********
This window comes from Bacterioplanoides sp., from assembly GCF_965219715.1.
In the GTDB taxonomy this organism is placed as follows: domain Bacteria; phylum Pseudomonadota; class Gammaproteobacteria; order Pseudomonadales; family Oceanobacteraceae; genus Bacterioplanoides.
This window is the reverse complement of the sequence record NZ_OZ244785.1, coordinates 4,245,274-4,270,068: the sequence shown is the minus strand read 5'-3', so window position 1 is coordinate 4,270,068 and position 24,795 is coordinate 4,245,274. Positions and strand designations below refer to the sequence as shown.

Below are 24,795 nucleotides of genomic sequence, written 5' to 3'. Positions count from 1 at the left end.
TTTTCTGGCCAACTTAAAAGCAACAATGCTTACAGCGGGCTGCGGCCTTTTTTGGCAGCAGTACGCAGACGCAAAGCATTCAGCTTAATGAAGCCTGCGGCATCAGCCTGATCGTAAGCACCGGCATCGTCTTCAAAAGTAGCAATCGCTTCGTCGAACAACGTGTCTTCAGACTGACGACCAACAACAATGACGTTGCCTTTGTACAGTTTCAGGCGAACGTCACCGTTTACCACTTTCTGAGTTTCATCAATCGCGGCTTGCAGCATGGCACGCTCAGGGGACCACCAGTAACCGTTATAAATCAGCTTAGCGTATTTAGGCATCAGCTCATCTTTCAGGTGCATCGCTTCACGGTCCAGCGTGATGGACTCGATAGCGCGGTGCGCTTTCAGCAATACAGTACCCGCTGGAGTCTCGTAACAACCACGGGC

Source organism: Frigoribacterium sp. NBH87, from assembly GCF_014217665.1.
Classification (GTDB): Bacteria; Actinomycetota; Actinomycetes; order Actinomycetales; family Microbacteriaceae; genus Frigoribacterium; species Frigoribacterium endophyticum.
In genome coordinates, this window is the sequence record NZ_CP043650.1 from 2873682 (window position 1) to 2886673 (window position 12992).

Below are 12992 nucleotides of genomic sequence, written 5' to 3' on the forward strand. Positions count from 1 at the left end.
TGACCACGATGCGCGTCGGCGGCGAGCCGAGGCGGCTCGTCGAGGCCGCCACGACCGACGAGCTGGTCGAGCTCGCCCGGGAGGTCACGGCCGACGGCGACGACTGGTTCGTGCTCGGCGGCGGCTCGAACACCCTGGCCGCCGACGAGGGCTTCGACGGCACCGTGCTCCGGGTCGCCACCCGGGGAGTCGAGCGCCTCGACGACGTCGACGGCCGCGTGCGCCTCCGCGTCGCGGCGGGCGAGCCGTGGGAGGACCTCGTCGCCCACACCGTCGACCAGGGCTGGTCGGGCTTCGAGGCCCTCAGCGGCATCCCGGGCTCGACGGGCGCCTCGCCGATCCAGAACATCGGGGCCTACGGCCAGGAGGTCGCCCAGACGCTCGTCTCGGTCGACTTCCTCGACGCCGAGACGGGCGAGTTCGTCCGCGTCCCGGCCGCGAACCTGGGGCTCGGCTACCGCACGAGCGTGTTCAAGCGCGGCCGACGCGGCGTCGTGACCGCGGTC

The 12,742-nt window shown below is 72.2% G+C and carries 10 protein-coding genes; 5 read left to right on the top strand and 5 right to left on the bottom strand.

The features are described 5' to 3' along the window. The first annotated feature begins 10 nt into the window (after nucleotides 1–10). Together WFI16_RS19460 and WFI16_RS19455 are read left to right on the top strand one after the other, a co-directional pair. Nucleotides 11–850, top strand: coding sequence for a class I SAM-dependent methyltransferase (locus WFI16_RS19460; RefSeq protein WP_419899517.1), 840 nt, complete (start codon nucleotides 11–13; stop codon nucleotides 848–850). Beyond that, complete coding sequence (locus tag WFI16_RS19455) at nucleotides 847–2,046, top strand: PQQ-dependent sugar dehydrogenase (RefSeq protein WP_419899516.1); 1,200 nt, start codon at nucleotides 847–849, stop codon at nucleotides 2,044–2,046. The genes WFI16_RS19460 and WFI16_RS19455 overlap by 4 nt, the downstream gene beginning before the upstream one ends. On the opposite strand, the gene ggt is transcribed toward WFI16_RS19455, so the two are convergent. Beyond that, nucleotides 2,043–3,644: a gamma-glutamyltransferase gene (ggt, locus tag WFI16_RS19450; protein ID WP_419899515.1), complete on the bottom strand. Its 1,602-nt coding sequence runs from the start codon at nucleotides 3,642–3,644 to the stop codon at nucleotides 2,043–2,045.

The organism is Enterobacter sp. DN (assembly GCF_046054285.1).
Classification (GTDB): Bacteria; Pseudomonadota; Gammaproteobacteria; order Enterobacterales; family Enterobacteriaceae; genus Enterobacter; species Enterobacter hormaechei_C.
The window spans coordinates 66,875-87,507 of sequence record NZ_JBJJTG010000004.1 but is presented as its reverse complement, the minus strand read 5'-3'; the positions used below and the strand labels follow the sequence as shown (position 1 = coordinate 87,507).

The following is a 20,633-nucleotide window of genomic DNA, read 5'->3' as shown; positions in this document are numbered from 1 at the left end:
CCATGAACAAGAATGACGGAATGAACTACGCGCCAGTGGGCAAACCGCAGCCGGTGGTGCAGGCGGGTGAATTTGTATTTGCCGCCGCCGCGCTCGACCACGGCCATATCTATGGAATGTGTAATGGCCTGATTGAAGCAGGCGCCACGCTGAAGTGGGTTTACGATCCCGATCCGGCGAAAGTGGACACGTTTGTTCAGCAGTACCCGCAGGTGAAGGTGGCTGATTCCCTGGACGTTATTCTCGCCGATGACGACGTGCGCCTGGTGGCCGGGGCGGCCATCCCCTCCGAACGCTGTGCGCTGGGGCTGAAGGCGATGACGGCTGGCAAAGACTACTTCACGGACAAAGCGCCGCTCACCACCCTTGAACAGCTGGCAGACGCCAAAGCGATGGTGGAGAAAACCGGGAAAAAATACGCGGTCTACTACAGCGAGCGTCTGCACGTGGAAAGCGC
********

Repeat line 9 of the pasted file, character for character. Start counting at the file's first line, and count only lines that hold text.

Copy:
Below are 12992 nucleotides of genomic sequence, written 5' to 3' on the forward strand. Positions count from 1 at the left end.